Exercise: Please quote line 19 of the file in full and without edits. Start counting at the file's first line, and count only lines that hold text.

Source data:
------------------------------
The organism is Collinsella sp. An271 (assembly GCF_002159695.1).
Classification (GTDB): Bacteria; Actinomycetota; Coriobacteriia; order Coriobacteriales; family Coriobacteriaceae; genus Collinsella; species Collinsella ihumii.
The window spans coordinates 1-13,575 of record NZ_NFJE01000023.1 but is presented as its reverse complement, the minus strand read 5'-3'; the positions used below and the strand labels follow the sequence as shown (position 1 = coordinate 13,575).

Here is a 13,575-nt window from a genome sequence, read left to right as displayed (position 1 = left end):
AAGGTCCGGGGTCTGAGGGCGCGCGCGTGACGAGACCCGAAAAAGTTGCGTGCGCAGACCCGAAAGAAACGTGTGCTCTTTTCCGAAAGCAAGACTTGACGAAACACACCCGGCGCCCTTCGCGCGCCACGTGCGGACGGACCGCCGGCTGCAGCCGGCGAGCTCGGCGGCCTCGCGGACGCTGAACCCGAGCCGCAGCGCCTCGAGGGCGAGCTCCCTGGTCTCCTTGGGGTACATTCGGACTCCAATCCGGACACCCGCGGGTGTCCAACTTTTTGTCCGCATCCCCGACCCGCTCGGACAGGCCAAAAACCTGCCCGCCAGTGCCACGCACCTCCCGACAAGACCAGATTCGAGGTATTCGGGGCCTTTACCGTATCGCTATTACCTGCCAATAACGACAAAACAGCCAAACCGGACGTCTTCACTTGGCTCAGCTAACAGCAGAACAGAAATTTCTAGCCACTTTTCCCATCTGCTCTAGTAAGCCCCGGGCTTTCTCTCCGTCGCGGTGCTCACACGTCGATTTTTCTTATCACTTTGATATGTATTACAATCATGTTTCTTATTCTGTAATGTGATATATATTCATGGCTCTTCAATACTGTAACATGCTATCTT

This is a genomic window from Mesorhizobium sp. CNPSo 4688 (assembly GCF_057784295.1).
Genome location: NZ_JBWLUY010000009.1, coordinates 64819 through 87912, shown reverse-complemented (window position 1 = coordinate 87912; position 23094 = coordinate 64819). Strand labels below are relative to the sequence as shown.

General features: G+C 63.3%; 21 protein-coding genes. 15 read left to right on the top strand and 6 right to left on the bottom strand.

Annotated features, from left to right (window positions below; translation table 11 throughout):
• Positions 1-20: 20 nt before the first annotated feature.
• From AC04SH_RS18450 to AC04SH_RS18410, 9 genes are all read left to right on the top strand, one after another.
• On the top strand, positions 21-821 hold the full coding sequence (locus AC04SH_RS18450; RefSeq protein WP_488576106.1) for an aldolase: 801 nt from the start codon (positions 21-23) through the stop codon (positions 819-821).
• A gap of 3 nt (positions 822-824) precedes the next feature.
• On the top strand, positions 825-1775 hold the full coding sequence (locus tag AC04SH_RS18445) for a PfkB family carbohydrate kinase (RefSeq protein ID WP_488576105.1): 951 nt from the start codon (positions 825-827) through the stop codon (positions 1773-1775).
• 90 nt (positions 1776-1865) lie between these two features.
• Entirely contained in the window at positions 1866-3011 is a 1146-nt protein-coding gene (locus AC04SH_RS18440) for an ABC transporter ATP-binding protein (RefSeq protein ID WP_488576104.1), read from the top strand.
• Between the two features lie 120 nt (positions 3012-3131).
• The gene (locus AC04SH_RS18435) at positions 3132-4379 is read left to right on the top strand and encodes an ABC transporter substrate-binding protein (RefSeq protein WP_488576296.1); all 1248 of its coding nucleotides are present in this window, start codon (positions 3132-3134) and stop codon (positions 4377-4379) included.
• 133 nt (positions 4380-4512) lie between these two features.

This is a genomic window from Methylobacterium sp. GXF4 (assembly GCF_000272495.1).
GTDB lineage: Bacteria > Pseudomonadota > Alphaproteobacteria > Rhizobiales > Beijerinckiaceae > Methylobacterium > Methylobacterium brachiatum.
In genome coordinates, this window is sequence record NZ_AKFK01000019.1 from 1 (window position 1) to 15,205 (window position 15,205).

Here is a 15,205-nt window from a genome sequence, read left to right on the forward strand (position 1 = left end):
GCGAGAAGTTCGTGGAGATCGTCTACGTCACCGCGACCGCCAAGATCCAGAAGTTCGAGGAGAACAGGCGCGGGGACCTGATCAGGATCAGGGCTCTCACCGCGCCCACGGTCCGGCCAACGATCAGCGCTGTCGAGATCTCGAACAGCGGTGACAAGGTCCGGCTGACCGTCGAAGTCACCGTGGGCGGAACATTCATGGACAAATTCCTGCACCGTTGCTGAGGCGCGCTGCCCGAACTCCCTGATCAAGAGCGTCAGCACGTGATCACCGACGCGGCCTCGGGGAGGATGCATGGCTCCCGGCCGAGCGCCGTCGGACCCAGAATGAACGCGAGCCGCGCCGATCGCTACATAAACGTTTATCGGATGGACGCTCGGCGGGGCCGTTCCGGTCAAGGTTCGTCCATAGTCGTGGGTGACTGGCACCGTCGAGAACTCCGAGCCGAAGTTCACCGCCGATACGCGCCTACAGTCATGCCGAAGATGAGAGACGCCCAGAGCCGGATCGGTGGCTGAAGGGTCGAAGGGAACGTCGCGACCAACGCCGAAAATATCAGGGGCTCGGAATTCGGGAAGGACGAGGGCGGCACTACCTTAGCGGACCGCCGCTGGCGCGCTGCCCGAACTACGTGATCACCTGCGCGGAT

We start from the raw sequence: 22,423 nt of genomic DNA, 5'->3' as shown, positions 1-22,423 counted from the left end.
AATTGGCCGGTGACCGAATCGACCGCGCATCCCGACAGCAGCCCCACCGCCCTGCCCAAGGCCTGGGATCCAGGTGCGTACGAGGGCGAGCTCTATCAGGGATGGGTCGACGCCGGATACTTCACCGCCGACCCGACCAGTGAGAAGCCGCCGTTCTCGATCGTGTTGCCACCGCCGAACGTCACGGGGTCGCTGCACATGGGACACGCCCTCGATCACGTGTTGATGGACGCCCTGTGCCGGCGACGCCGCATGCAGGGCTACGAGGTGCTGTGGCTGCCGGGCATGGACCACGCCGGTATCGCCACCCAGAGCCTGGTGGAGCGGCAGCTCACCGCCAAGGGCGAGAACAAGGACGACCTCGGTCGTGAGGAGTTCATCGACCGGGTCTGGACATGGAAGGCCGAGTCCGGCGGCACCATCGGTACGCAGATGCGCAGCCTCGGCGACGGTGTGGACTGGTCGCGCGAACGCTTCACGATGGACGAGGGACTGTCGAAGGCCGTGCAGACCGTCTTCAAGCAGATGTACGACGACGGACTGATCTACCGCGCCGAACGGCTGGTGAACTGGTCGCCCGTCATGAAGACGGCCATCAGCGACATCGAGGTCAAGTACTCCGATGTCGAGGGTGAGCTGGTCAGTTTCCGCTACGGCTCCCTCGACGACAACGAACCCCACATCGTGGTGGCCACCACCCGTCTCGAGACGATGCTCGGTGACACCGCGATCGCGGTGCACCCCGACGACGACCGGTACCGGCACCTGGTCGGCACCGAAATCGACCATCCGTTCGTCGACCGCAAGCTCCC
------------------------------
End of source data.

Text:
• 133 nt (positions 4380-4512) lie between these two features.